The East Ridge Housing Commission met Monday night at City Hall without its Chairman, Eddie Phillips.
In a letter dated May 7, Phillips wrote that he was too busy serving in various public safety positions – including mutual aid, secretary of the county’s 911 board and as Director of the Southeastern & International Association of Fire Chiefs – to continue with his responsibilities with the housing commission.
In the letter addressed to City Manager J. Scott Miller, Phillips wrote that he also intended to resign from the East Ridge Housing and Redevelopment Authority, prior to it being dissolved. The resignation letter was apparently written on the same day in which the ERHRA held a community meeting in which hundreds of concerned citizens showed up to protest the prospect of eminent domain being exercised on their homes.
“My hope is that the city will continue to try to address abandoned, boarded up, and unsafe properties that impact the beauty, value and safety of our communities,” Phillips wrote in the letter.
In Phillips’ absence, housing commission Vice-Chairman Jim Winters ran the meeting that had three items on the agenda. Commissioner Travis Olinger was not in attendance at the meeting.
The housing commission received an update on the demolition of an abandoned building at the Sweetbay Apartment complex on Fountain Avenue. The owners have been working with the commission for several months on addressing the crumbling structure. A representative of Lexington Asset Management, the owners of the complex, said that financing is being sought for the demo work. He anticipated moving forward with demolition by the middle of June.
The owners of Sweetbay intend to build a new unit on the site.
Ronald Johnson, the owner of a condemned house at 3412 Bennett Rd., was appealing an order to have his house razed.
Code enforcement officials told the board that the foundation was crumbling, the porches were falling off the house, there was an accumulation of rubbish on the property and that the structure was a fire hazard.
Johnson, who is in ill health, appeared with his two sons. The family has been living in a motel since the city condemned the home. The Johnson family told the board it has lined up a contractor to help bring the structure back up to code. Johnson had lived in the home for 30 years, he said. The Johnsons have already bought $4,000 in materials to address rehabbing the house.
Vice-Chairman Winters said that the house needed extensive work and that it was “going to take more than two guys” to address the multiple problems the structure has. The board granted the Johnson family 30 days in which to obtain an engineering report on the integrity of the homes foundation. The Johnsons were told to appear befor the board at its June 11 meeting to give an update.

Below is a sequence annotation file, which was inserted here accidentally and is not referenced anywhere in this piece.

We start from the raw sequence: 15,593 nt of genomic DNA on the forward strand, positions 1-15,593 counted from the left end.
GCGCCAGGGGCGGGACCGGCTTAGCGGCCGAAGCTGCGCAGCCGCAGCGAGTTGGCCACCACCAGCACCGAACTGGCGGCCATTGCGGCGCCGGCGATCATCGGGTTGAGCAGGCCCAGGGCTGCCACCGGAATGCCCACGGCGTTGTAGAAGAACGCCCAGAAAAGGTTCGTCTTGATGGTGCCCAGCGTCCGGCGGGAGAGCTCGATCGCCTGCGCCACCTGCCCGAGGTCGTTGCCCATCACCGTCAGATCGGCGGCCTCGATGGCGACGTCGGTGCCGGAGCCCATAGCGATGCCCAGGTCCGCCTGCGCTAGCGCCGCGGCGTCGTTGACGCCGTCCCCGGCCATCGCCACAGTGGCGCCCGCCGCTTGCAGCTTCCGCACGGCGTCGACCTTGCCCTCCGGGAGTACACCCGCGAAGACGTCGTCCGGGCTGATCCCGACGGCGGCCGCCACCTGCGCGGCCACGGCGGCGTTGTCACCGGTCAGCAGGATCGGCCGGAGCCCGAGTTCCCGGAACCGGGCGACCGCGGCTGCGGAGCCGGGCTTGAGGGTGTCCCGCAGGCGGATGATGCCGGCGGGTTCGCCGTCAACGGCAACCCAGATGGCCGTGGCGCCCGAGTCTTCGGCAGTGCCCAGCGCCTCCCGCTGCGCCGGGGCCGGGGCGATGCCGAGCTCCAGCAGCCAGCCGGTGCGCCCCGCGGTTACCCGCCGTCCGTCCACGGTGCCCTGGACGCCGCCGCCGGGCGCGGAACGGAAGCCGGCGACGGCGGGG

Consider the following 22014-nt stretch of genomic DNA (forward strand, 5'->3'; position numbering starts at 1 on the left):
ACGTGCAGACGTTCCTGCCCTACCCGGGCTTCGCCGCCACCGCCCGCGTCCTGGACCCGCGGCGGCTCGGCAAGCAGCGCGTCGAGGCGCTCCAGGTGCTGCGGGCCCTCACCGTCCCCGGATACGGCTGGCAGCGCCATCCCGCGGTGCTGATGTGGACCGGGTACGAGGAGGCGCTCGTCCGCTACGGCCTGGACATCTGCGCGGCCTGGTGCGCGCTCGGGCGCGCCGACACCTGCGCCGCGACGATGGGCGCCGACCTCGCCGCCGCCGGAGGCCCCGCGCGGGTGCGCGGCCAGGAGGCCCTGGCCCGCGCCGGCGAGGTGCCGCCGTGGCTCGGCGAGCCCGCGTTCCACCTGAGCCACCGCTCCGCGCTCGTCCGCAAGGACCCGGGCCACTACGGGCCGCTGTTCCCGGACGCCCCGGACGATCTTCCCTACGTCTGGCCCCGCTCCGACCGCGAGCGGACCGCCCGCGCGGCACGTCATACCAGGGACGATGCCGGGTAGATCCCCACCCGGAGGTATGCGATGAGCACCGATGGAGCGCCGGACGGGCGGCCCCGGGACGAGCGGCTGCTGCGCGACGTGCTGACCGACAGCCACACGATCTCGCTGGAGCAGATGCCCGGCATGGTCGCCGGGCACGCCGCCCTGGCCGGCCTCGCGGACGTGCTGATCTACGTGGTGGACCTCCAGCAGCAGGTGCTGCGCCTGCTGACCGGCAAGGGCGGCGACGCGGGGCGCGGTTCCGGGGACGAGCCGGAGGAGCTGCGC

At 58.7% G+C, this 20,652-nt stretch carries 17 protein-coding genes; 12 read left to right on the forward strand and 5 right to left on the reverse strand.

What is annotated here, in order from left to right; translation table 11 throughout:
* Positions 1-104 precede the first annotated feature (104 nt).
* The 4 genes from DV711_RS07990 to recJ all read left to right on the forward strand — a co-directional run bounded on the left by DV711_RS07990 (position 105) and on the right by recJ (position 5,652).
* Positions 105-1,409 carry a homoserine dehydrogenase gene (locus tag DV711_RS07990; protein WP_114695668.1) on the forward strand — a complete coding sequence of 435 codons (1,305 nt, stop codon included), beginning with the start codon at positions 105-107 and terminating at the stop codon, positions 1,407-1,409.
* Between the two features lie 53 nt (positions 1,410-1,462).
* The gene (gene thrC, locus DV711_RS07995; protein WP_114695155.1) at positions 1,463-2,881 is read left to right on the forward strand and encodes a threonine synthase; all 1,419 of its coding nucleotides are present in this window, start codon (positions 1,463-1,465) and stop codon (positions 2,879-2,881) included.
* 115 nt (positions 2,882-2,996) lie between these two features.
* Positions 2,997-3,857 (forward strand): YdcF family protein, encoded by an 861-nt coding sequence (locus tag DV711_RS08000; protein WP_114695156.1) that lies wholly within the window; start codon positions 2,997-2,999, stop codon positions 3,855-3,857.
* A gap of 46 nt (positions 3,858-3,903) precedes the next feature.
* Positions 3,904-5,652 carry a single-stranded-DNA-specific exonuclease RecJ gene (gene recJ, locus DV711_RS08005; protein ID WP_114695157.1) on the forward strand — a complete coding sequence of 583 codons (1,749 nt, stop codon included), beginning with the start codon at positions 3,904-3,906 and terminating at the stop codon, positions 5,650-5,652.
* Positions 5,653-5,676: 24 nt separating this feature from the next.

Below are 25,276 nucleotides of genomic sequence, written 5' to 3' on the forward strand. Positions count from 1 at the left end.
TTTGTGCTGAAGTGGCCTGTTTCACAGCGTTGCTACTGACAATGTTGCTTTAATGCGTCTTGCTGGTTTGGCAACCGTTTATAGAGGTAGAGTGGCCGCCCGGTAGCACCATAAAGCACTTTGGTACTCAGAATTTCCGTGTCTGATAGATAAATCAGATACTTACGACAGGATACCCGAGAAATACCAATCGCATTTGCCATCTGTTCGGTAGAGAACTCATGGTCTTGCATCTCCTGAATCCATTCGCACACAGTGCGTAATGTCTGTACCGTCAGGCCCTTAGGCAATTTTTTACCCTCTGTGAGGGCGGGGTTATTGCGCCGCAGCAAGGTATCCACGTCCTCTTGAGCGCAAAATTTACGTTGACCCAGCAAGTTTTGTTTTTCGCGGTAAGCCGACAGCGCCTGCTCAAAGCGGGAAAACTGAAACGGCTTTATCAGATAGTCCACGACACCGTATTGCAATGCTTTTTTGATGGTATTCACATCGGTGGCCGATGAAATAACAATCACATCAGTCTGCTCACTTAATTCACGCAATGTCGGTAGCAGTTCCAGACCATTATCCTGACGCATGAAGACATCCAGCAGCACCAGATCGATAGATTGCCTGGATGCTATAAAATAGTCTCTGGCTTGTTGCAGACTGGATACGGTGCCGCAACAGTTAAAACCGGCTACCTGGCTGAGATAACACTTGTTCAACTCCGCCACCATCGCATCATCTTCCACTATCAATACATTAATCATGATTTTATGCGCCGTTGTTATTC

Ora Powell was asking the housing commission for an extra six months to clean up her property at 1603 South Seminole Drive.
Codes enforcement official Charley Ritchie told the board that there have been complaints of “squatters” living in the house. The house has been unsecured and its swimming pool is brimming with stagnant water. Inside, “the house is full to the brim with everything you can think of,” Ritchie said. The yard is completely overgrown and codes enforcement officials had a difficult time getting to the front porch.
Powell, who lives in a house next door on the 17-acre site, was represented by her son, Trevor Mercer. Mercer told the board that the house was secured before people broke inside. Those people relieved his mother of antiques that were being stored there.
Mercer said that he is in the process of cleaning up the property in which he was raised. He said he drained the pool of stagnant water and that recent rainwater has accumulated in the pool. Mercer, who lives in Hixson and travels in his work, said it may take him six months to get the property back in order.
Helen Lackey, who has lived across the street from Powell for 58 years, told the board that the homeowner had always neglected the property. She noted that a trailer has been on the property for 50 years and has never been moved.
According to Lackey, she spoke with Powell about the condition of her property. Lackey said that Powell responded, “I was raised in a junkyard. This doesn’t bother me.”
Another neighbor told the board that the pool was a breeding ground for mosquitoes that made the area unpleasant in which to live.
The board asked that Mercer put a cover over the pool and continue with the clean-up of the property. Mercer was ordered to return on June 11 and give a progress report to the board.